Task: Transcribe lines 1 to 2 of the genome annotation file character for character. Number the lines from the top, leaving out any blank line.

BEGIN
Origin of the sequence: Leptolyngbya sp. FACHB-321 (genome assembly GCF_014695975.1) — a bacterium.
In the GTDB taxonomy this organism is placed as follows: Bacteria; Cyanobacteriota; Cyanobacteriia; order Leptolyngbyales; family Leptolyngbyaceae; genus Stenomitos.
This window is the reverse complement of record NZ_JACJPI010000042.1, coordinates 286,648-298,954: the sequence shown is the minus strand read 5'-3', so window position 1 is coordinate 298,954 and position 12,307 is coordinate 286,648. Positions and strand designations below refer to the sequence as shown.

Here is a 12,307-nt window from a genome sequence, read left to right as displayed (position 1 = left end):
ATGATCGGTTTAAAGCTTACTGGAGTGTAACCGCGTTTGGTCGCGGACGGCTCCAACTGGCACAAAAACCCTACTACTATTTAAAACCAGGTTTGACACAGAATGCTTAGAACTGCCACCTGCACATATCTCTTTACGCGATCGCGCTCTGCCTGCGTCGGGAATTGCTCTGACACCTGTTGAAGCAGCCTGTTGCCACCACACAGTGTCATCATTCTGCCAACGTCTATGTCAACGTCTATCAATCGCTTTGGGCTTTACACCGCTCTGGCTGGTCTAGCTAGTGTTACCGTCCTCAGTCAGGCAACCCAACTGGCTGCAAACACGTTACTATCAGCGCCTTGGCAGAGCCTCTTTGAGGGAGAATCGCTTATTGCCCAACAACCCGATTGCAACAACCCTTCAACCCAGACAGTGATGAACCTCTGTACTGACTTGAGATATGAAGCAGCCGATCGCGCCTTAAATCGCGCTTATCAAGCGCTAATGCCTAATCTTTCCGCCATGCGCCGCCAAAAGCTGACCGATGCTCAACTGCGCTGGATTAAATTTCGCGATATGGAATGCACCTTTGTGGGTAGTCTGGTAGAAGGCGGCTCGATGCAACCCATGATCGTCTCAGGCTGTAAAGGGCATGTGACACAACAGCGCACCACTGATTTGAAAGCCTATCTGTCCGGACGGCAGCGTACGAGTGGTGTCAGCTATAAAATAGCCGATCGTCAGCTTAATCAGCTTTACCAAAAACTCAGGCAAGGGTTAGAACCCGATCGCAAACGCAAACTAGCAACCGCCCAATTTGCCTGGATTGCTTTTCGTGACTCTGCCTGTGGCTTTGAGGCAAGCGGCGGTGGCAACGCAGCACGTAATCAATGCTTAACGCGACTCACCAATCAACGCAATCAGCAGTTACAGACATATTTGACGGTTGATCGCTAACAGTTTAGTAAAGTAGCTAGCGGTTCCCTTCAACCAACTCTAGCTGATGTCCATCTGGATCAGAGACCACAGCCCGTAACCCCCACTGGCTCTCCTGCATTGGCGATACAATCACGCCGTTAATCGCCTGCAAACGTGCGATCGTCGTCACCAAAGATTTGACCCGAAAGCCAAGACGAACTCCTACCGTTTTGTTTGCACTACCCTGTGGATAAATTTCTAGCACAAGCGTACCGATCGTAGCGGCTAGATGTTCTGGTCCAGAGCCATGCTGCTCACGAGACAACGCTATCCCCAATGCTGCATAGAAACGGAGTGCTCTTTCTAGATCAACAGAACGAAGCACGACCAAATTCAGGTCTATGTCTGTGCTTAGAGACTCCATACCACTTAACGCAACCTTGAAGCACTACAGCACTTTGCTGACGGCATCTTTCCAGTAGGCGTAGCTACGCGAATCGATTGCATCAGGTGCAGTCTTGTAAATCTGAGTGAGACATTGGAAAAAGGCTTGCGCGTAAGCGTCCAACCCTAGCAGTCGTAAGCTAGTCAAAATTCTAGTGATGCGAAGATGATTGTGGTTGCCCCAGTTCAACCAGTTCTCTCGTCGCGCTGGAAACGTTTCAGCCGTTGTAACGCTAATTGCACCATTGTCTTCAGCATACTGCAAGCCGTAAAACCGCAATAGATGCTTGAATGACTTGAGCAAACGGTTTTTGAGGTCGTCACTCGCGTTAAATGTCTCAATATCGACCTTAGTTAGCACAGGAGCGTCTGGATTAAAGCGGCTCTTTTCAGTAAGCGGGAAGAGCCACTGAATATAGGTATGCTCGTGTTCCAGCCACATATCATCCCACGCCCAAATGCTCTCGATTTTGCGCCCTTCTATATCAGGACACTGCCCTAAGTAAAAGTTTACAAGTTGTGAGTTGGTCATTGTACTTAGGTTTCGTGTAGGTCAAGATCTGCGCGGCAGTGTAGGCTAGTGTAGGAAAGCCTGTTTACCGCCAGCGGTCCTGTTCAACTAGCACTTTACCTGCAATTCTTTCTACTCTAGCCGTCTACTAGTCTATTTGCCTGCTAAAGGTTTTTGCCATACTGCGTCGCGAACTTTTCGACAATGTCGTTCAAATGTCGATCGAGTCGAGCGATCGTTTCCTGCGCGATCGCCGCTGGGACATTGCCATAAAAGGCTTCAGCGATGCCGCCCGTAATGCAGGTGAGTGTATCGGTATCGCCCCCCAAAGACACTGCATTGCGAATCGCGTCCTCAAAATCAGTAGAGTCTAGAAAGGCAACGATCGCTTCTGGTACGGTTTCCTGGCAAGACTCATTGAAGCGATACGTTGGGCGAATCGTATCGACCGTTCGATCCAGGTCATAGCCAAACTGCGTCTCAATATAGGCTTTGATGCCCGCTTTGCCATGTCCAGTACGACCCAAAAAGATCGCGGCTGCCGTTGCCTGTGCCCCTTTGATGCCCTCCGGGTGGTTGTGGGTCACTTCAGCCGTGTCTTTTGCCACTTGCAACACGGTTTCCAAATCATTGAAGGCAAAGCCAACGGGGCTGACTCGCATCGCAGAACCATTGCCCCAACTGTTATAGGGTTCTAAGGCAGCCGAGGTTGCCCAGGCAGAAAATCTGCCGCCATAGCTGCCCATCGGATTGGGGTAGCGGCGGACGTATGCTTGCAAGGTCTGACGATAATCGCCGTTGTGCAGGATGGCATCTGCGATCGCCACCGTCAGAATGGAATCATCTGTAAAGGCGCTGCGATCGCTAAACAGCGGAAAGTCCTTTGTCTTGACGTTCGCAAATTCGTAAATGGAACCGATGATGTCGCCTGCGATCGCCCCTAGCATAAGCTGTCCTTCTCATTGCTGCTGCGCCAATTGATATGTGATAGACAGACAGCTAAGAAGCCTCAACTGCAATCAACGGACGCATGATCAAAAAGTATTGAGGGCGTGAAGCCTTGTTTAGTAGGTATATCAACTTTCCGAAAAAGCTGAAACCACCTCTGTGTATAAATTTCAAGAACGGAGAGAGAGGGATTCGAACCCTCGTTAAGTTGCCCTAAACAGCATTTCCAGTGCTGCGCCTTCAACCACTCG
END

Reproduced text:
Origin of the sequence: Leptolyngbya sp. FACHB-321 (genome assembly GCF_014695975.1) — a bacterium.
In the GTDB taxonomy this organism is placed as follows: Bacteria; Cyanobacteriota; Cyanobacteriia; order Leptolyngbyales; family Leptolyngbyaceae; genus Stenomitos.